Saturday, March 03, 2007
Update of the GODZ
Just got back from NYC, where we wrapped SHOWDOWN OF THE GODZ, Coverage Ink's very first film (a 20-minute comedy CI coproduced with director/producer Julien Calderbank and producer John Reefer, written by Jim Cirile & Aaron Schnore.) And what an amazing trip it was.
Even as I arrived in NYC the day before we were to begin our 1-week shoot, the problems began. First, our leading man David Caseman, whom we flew in from France to assay the role of Jesse, world's biggest Godzilla fan, arrived on set with a miserable cold, and even worse, his glasses had no nonreflective coating, meaning that movie lights were bouncing off them like solar flares. The glasses had to go--bummer, because A, David couldn't see, and B, they were actually integral to the character. Well, they WERE integral to the character! And so it goes in low-budget filmmaking--they're not integral anymore!
Fortunately, David was able to 'use' his misery which only helped his portrayal of Jesse--the put-upon loser whose world is disintegrating around him.
But more unsettling was that we still did not have our cast completely locked down even as we began shooting. Negotiations were still underway right up to the eleventh hour to get the awesome actor/musician Steve Burns ("Blue's Clues") for a role in the film. Though he loved the script, unfortunately we simply couldn't make it work with Steve's busy schedule (FYI, he is now the voice of Subway. Eat fresh, baby!) As Steve fell out, we began running behind. Very long shooting days made for a cranky crew. We were desperately low on money and several times I had to jump in and write checks to keep things together and pay for dinner and locations. Morale was plummetting.
And then something amazing happened.
We had been in negotiations with George Takei for weeks for the pivotal role of Ono, the wisecracking sushi shop owner who challenges Jesse to the Godzilla trivia showdown that ultimately changes their lives. You know how they say you should never write a role for a specific actor? Well, screw that. I wrote Ono for George Takei, and for me there was no other actor who could play that role. Sure, we had another fellow--an excellent actor to be sure--cast in the event we could not make it work with Mr. Takei. But getting Mr. Takei for this role became my goddamn mission.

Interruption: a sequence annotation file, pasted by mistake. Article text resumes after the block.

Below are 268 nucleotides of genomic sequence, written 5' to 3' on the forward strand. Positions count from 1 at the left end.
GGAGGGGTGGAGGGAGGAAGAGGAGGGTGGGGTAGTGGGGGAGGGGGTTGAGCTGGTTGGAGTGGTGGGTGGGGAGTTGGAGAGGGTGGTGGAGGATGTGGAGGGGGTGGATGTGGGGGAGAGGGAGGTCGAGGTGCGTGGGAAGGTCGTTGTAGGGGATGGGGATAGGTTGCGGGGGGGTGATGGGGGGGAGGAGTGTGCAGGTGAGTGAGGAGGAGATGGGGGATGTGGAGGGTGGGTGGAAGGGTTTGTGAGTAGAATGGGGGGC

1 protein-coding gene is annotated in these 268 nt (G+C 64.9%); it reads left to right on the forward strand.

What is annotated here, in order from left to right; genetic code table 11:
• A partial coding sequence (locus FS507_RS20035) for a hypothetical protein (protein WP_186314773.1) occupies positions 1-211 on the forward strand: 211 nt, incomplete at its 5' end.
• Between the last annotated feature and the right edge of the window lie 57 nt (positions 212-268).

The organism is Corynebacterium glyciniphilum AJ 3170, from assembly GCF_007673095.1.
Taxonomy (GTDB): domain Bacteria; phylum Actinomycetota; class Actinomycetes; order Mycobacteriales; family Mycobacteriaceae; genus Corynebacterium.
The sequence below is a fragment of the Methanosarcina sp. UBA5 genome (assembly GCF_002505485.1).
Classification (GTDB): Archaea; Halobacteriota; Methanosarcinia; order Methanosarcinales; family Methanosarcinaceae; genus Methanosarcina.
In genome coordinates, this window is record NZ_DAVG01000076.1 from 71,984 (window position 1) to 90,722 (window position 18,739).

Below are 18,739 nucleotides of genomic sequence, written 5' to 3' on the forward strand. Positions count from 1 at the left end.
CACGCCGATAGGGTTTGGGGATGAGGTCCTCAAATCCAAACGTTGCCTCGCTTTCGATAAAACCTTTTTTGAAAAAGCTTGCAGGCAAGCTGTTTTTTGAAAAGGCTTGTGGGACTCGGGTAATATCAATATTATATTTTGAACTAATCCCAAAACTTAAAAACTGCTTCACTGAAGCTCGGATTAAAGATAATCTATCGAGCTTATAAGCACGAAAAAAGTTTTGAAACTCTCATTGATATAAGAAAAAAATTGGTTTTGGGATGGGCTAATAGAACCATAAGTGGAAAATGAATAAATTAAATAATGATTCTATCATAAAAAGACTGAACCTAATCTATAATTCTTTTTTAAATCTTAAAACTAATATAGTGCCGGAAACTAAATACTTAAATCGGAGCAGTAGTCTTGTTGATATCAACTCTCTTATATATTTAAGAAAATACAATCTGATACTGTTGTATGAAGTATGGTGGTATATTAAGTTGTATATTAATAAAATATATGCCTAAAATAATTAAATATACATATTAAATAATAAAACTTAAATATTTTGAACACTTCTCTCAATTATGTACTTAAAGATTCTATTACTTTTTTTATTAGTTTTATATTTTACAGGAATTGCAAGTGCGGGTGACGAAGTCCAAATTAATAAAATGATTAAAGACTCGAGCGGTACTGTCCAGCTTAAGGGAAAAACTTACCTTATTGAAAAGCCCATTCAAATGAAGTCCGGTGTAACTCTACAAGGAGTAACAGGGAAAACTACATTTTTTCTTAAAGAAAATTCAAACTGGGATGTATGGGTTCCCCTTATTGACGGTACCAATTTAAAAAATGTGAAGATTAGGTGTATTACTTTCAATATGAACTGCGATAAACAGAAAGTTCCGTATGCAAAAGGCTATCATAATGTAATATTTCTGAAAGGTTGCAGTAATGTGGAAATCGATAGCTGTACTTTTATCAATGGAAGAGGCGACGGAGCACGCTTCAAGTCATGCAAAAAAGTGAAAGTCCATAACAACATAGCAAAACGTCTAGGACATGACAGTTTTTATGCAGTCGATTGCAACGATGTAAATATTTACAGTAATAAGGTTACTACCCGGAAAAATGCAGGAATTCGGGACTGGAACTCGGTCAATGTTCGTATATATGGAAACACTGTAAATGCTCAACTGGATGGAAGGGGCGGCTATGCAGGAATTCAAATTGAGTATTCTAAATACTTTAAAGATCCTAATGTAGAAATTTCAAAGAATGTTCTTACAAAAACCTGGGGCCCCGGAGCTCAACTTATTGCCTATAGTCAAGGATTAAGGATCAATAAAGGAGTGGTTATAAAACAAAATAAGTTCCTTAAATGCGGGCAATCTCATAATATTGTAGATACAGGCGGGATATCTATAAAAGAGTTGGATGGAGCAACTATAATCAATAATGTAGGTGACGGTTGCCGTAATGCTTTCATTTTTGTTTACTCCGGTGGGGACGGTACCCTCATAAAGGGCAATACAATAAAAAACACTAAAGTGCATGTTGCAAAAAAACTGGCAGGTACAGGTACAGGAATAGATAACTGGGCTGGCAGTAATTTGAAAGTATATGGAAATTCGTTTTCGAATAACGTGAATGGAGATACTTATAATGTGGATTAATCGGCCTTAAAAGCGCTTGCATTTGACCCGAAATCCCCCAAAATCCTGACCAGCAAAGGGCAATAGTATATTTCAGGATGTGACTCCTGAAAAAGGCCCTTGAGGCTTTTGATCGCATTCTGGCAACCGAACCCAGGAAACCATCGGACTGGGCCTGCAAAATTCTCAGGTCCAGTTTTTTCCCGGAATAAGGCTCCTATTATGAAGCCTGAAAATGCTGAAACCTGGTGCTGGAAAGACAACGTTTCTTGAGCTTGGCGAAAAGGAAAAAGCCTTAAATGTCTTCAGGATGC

And it was not easy. Takei is a busy man (now on NBC's "Heroes.") Plus the logistics of bringing Mr. Takei to NYC to the shoot were formidable and not inexpensive. And so even as Steve Burns' manager gave me the bad news, I found out that Mr. Takei, too, had a commitment on the day we needed him. But Takei loved the role and was very interested, so his people wanted to know--could we simply push the entire shoot back a day to accommodate him?
Gasp. Huddle time. I met with producer John Reefer to discuss exactly how much it would cost us to do just that--and if in fact it would even be feasible. Extending the shoot by one more day meant incurring sizable additional crew, equipment rental and insurance fees. Did I mention we were low on money?
Reefer came back with a figure of $3,500. Gulp. As of Monday, day three out of six, things looked bleak. We were not going to be able to accommodate Mr. Takei.
But then I remembered something--hey, this is a ^$#@!*&^! low-budget movie. We're supposed to be getting people to do this for love! I instructed Reefer to beg, plead, cajole and offer sloppy oral sex to everyone necessary. If we could get the cost of the extra day down to $1,000... we were a go.
Next morning, Reefer called me bubbling with excitement. He had gotten the extra day down to $800. Takei was on! I shelled out the dough out of my own pocket, closed the deal with Takei's people, and that night on set I had the pleasure of announcing to the cast and crew that George effin' Takei had accepted the role of Ono! Talk about a morale boost! A cheer went up like you would not believe, and from that point on, our overworked and underpaid crew gave 117%.
Thursday morning, Mr. Takei flew to New York City to be in our movie. Unfortunately, I had to leave the day he arrived... (grumble.) But by all accounts he was amazing--gracious, funny, charming, signing autographed Captain Sulu 8x10s for everyone and wowing our director, who humbly called directing Takei "the most amazing experience of my life." Simply put, Takei killed in the role; and we wrapped the movie a day late and a few dollars short.
But damn, the footage looks amazing.
Now we have to put it all together. I hear this will take more money. Uh oh...
Posted by Admin at 11:28 AM